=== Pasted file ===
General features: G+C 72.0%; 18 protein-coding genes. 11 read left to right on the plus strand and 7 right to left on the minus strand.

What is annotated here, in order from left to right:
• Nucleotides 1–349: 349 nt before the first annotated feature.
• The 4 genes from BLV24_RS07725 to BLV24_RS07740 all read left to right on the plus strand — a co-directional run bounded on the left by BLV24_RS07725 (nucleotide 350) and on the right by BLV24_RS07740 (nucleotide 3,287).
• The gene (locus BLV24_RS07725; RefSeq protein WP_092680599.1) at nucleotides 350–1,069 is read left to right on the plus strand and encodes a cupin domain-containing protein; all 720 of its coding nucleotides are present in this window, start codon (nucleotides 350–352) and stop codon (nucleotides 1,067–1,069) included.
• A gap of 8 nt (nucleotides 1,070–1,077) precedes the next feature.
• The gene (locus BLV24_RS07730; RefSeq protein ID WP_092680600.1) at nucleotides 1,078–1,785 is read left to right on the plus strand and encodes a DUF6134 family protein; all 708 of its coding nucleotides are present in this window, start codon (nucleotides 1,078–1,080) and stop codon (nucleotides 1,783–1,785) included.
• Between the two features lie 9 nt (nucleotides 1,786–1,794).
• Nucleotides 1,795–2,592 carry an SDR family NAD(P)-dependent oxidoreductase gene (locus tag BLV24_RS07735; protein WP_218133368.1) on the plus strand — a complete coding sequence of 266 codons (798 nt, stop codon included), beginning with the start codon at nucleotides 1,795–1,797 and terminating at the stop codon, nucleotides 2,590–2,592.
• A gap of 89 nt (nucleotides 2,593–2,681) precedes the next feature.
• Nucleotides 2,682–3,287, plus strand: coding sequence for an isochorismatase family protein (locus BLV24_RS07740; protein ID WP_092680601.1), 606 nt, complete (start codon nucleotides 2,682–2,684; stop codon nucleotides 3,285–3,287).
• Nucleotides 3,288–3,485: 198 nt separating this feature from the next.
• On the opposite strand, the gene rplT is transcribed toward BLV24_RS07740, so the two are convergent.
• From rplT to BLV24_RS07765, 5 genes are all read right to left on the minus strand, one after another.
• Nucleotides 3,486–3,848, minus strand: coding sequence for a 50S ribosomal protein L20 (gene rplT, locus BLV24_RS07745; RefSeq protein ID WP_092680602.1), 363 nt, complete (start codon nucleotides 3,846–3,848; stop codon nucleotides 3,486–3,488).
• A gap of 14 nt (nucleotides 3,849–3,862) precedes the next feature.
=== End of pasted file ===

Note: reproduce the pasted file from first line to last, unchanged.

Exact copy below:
General features: G+C 72.0%; 18 protein-coding genes. 11 read left to right on the plus strand and 7 right to left on the minus strand.

What is annotated here, in order from left to right:
• Nucleotides 1–349: 349 nt before the first annotated feature.
• The 4 genes from BLV24_RS07725 to BLV24_RS07740 all read left to right on the plus strand — a co-directional run bounded on the left by BLV24_RS07725 (nucleotide 350) and on the right by BLV24_RS07740 (nucleotide 3,287).
• The gene (locus BLV24_RS07725; RefSeq protein WP_092680599.1) at nucleotides 350–1,069 is read left to right on the plus strand and encodes a cupin domain-containing protein; all 720 of its coding nucleotides are present in this window, start codon (nucleotides 350–352) and stop codon (nucleotides 1,067–1,069) included.
• A gap of 8 nt (nucleotides 1,070–1,077) precedes the next feature.
• The gene (locus BLV24_RS07730; RefSeq protein ID WP_092680600.1) at nucleotides 1,078–1,785 is read left to right on the plus strand and encodes a DUF6134 family protein; all 708 of its coding nucleotides are present in this window, start codon (nucleotides 1,078–1,080) and stop codon (nucleotides 1,783–1,785) included.
• Between the two features lie 9 nt (nucleotides 1,786–1,794).
• Nucleotides 1,795–2,592 carry an SDR family NAD(P)-dependent oxidoreductase gene (locus tag BLV24_RS07735; protein WP_218133368.1) on the plus strand — a complete coding sequence of 266 codons (798 nt, stop codon included), beginning with the start codon at nucleotides 1,795–1,797 and terminating at the stop codon, nucleotides 2,590–2,592.
• A gap of 89 nt (nucleotides 2,593–2,681) precedes the next feature.
• Nucleotides 2,682–3,287, plus strand: coding sequence for an isochorismatase family protein (locus BLV24_RS07740; protein ID WP_092680601.1), 606 nt, complete (start codon nucleotides 2,682–2,684; stop codon nucleotides 3,285–3,287).
• Nucleotides 3,288–3,485: 198 nt separating this feature from the next.
• On the opposite strand, the gene rplT is transcribed toward BLV24_RS07740, so the two are convergent.
• From rplT to BLV24_RS07765, 5 genes are all read right to left on the minus strand, one after another.
• Nucleotides 3,486–3,848, minus strand: coding sequence for a 50S ribosomal protein L20 (gene rplT, locus BLV24_RS07745; RefSeq protein ID WP_092680602.1), 363 nt, complete (start codon nucleotides 3,846–3,848; stop codon nucleotides 3,486–3,488).
• A gap of 14 nt (nucleotides 3,849–3,862) precedes the next feature.